UNDERWORLD have now (in a variety of incarnations) been in existence for nigh on 40 years and this Wembley show was their biggest UK arena performance to date.

It provided a fitting anniversary for an act that has continued to push the envelope of electronic music production. In an effort to make this less of an “ordinary” gig, the show had a heavy focus on the band’s ‘Drift Series’ set of tracks.

It saw an early 6.45pm start which would have caught out a few fans used to later kick-offs. The ‘Drift Series’ has seen UNDERWORLD releasing new material every week for a year and it’s a move which in The Electricity Club’s opinion has revitalised the band and has seen them creating some of their most vital music in years.

In what was an innovative set-up, band member Rick Smith appeared within the middle of the arena alongside the sound and lighting desk and mixed a set of tracks from the ‘Drift’ project.

A separate central lighting rig temporarily turned Wembley Arena into a giant club and certainly provided a refreshing change from a support band starting off proceedings.

Blue and purple spotlights bathed the arena in colour and by the end of the 75 minute set, the arena had started to fill with a few sporadic outbreaks of raving prior to UNDERWORLD’s main set.

With the Wembley crowd suitably warmed up, a short 1 minute multi-screened projection of drifting race cars (see what they did there?) preceded Karl Hyde and Rick Smith taking to the stage and launching into the oddly titled, but rather wonderful NEW ORDER-influenced ‘Listen to Their No’.

The screens set either side and stretching behind the band projected hand drawn character animations perfectly in sync with the ‘Temptation’ style sequencer patterns and Hyde’s “magic’s never broken” hook provided an early earworm for the gig. The anthemic ‘Two Months Off’ followed with its huge polysynth chords and in what has become an UNDERWORLD trademark, its title illuminated on the screen behind the band.

The band’s ‘Second Toughest in the Infants’ album was represented early on with the epic ‘Juanita: Kiteless: To Dream of Love’; red and green spotlights strafed the crowd and imagery of Rick Smith behind his mixing desk were streamed onto the side screens.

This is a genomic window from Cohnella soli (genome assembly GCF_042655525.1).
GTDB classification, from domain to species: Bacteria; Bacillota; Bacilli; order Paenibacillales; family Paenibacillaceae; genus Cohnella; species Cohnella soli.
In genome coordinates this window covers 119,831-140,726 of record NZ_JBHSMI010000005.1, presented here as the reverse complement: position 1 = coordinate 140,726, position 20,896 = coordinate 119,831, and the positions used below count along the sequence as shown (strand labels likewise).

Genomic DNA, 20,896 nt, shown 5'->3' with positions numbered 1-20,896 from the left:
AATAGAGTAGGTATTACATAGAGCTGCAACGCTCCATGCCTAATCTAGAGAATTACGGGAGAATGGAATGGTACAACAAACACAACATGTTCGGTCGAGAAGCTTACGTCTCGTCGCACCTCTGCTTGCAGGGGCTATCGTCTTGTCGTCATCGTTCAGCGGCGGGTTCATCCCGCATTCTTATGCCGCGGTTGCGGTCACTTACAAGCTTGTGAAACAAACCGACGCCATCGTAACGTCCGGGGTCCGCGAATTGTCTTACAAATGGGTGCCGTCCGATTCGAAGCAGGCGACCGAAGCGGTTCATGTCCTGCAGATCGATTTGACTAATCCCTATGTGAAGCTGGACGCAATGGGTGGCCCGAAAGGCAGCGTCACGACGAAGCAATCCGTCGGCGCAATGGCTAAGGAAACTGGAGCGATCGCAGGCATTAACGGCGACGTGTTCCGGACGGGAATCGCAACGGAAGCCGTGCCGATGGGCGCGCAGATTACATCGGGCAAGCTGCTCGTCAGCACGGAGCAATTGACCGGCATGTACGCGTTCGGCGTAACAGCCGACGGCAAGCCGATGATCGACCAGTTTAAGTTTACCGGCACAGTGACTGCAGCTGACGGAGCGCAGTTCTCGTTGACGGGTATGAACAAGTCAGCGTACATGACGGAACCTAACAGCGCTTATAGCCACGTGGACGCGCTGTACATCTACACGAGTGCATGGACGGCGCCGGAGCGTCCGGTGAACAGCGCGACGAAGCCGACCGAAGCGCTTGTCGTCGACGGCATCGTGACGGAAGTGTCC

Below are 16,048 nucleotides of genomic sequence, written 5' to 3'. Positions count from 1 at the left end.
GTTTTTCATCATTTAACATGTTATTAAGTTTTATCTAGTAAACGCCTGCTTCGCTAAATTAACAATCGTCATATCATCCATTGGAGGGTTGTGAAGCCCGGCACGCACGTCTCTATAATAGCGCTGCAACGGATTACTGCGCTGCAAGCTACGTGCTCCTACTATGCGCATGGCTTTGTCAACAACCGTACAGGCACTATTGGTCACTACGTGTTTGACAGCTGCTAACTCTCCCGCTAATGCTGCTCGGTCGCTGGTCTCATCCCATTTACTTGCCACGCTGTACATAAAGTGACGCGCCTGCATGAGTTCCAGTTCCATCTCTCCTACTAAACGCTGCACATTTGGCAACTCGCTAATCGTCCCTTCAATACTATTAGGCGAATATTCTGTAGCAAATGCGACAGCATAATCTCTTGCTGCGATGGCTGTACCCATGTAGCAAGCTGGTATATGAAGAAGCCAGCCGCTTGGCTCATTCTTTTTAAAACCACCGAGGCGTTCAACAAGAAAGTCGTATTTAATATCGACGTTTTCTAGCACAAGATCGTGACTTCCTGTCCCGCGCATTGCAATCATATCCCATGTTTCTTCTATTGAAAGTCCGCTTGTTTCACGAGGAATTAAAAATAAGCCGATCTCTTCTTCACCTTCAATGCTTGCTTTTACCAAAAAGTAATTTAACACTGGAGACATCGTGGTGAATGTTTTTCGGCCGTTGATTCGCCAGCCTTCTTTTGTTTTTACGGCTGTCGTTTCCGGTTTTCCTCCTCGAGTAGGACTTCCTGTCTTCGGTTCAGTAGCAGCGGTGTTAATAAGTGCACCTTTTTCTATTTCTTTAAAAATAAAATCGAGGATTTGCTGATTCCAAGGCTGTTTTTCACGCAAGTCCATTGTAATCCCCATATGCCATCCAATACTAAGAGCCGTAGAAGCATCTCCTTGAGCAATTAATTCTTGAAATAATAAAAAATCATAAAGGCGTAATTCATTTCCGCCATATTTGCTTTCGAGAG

It took the appearance of ‘Dubnobasswithmyheadman’ tracks ‘Rez’ and ‘Cowgirl’ to truly lift the roof off of Wembley though; what is incredible about these two tracks is how original they were in comparison to many other dance tracks from that time. Both avoided the stereotypical “dance” sounds of the era and for that reason, both sounded remarkably fresh tonight considering being over 25 years old now.

It soon became apparent that this would be a career-spanning set, with tracks drawn from ‘Beaucoup Fish’, ‘Oblivion With Bells’, ‘Barking’ and their most recent (proper) album ‘Barbara Barbara, we face a shining future’.

‘Beaucoup Fish’ was represented most with the glitchy ‘Jumbo’, the ‘I Feel Love’ bassline aping ‘King of Snake’ and discordant piano anthem ‘Push Upstairs’. Obviously an UNDERWORLD gig wouldn’t be complete without ‘Born Slippy (Nuxx)’ and the Wembley crowd was hit by a blinding array of multi-coloured lasers as the almost tribal kick drum piledrived through a ten minute version of the track.

The gig climaxed with the almost poppy ‘Always Loved a Film’ from ‘Barking’ and a banging ‘Moaner’ from ‘Beaucoup Fish’. ‘Moaner’ provided an absolute audio-visual blitzkreig of a finisher, with a curtain of lasers synchronised to the screeching synth riff of the track and Hyde’s stream of consciousness lyrics weaving through it. At the end, the house lights came up and a clearly emotional Hyde addressed the crowd with “…this has been the most extraordinary year, thank you for taking part and joining us in this journey! You’re beautiful!”.

Special mention must be made with regards to the Astro sound system used at the show; it was one of the most sonically impressive arena PA rigs which The Electricity Club has ever experienced and certainly contributed massively to the experience.

Criticisms? Only that ‘Dirty Epic’ wasn’t given an airing and that there will always be questions as to what exactly Rick Smith actually does behind his huge mixing desk. However, the UNDERWORLD ‘live’ show has always been this way (even in the Darren Emerson era) with Smith seemingly adding effects and mixing backing track stems with no particular played elements and more of a live dub aesthetic throughout.

These nitpicks aside, there seems to be no signs of UNDERWORLD stopping and the ‘Drift Series’ has seen them creatively re-born and reaffirming them as one of the most exhilarating sounding live electronic bands in the country. Miss them at your peril…


Special thanks to Josh Cooper at 9PR

‘DRIFT Series 1’ is released by Caroline International as a 7 CDs + 1 Blu-ray boxed set featuring an 80 page book, a ‘Sampler Edition’ is also available as a single CD

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Text and Photos by Paul Boddy
12th December 2019